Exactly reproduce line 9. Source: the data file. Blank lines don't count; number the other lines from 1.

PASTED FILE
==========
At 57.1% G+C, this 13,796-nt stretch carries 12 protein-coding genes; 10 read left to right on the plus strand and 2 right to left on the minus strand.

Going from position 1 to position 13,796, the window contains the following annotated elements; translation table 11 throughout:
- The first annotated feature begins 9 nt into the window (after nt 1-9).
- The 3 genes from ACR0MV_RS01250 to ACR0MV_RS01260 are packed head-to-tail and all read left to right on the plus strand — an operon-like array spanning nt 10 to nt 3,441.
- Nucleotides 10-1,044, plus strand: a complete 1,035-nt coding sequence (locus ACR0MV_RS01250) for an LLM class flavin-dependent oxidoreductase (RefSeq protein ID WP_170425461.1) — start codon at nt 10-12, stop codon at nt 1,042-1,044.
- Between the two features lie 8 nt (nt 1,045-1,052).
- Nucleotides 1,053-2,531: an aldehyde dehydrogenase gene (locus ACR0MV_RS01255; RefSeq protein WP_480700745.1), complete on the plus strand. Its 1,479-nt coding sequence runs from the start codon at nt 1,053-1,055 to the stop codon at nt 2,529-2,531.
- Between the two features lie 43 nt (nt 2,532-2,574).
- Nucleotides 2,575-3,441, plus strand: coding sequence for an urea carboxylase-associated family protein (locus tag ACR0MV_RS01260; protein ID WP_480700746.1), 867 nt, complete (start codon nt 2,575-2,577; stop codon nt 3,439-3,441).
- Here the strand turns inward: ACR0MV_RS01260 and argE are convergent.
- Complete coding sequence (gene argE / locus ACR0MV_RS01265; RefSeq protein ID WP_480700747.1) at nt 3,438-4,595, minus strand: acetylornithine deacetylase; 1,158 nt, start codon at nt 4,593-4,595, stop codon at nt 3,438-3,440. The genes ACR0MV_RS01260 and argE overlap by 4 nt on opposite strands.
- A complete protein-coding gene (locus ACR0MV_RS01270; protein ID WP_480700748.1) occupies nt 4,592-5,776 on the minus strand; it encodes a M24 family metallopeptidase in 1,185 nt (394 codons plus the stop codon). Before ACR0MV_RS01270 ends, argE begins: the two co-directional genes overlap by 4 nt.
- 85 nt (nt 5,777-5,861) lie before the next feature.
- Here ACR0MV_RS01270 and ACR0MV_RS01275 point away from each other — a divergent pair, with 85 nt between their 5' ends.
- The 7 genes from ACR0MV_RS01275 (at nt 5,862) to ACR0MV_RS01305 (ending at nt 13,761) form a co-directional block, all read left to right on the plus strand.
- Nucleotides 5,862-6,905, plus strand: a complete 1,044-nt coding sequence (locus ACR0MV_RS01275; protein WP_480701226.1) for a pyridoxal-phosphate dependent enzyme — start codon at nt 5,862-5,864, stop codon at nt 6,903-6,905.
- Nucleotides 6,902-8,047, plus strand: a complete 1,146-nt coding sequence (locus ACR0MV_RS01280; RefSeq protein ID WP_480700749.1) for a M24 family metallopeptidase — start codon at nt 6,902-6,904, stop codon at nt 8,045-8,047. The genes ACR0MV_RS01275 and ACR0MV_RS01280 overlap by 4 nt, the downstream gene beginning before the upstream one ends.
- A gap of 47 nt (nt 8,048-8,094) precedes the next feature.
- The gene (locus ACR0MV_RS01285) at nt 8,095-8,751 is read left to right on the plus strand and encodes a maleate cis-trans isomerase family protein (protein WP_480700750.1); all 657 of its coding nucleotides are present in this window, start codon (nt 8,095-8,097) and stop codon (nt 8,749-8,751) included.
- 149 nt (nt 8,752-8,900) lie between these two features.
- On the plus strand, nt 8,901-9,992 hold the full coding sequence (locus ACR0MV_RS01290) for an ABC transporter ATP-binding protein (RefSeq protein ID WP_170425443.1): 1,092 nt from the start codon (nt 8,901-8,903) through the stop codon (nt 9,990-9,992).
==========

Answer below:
- Nucleotides 2,575-3,441, plus strand: coding sequence for an urea carboxylase-associated family protein (locus tag ACR0MV_RS01260; protein ID WP_480700746.1), 867 nt, complete (start codon nt 2,575-2,577; stop codon nt 3,439-3,441).